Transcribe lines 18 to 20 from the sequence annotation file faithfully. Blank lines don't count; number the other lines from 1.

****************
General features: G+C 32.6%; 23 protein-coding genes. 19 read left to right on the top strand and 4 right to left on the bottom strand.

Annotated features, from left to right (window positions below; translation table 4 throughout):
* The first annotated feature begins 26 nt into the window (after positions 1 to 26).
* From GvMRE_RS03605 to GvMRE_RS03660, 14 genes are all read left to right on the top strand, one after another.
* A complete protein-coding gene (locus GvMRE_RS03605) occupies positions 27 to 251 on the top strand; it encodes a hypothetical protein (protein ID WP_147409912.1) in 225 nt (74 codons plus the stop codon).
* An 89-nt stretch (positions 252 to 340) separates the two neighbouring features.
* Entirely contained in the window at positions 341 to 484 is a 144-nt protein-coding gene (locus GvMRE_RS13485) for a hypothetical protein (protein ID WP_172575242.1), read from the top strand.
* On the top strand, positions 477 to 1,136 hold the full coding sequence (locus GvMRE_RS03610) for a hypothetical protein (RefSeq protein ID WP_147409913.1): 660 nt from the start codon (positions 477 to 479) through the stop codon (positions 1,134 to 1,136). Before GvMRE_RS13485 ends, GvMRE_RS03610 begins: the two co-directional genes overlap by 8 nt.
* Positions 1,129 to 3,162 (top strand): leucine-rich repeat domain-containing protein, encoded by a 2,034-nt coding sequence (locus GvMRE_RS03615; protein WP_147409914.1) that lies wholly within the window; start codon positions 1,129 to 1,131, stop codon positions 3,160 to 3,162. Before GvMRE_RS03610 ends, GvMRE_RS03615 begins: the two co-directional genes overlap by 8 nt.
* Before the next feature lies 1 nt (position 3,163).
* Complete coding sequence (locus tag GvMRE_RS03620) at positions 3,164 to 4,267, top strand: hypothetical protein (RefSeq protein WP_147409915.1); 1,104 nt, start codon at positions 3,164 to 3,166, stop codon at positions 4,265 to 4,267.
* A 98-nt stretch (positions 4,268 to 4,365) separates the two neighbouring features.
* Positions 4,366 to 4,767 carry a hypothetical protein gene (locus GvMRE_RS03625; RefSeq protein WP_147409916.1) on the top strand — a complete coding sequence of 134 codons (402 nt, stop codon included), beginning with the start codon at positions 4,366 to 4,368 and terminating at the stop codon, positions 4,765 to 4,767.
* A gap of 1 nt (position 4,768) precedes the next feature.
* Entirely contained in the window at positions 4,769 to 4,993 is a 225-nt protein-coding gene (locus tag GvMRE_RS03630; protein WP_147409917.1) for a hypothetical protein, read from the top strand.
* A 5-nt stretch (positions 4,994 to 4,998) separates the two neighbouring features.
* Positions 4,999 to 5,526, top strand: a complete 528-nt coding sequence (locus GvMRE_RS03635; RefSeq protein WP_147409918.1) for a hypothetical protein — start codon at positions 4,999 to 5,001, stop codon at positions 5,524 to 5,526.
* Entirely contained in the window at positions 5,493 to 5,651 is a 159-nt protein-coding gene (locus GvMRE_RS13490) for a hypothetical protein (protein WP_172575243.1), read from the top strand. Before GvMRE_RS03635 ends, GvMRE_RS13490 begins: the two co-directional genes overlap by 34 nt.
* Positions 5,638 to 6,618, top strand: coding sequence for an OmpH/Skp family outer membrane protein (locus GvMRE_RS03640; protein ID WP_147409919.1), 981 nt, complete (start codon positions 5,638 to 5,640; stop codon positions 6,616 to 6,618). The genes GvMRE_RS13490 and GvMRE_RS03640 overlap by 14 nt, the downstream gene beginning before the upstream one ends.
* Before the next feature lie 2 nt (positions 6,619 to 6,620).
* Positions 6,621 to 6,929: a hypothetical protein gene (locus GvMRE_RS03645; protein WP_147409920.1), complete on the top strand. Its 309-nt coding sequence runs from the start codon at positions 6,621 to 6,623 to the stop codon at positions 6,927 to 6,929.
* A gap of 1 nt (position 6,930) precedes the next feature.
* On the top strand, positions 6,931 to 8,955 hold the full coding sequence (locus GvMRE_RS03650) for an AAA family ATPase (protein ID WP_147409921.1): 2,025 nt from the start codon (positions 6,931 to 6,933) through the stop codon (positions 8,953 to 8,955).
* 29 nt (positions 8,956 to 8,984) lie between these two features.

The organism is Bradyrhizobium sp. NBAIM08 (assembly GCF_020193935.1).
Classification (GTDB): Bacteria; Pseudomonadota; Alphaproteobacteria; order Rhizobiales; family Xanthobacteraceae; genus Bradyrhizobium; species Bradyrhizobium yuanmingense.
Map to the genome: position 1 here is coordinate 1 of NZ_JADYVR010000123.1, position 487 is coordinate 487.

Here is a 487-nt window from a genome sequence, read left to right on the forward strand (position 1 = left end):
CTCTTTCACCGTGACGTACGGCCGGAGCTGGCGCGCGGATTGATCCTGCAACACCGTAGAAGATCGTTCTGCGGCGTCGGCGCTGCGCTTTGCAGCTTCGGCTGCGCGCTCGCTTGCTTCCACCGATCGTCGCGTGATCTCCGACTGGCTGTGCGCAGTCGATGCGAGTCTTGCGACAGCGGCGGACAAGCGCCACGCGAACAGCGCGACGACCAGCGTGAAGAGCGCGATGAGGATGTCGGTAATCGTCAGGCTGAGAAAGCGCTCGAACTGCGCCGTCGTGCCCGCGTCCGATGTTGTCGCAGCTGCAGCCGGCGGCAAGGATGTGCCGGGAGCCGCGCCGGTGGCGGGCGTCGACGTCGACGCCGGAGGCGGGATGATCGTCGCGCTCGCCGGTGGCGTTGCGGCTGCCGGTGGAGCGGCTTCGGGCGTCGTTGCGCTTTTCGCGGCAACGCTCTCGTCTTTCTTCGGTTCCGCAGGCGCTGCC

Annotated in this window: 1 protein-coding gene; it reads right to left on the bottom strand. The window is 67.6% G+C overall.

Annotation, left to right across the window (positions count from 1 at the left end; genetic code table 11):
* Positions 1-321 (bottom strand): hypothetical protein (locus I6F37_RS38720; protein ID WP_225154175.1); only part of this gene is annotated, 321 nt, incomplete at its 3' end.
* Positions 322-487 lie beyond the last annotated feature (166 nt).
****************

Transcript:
* Entirely contained in the window at positions 5,493 to 5,651 is a 159-nt protein-coding gene (locus GvMRE_RS13490) for a hypothetical protein (protein WP_172575243.1), read from the top strand. Before GvMRE_RS03635 ends, GvMRE_RS13490 begins: the two co-directional genes overlap by 34 nt.
* Positions 5,638 to 6,618, top strand: coding sequence for an OmpH/Skp family outer membrane protein (locus GvMRE_RS03640; protein ID WP_147409919.1), 981 nt, complete (start codon positions 5,638 to 5,640; stop codon positions 6,616 to 6,618). The genes GvMRE_RS13490 and GvMRE_RS03640 overlap by 14 nt, the downstream gene beginning before the upstream one ends.
* Before the next feature lie 2 nt (positions 6,619 to 6,620).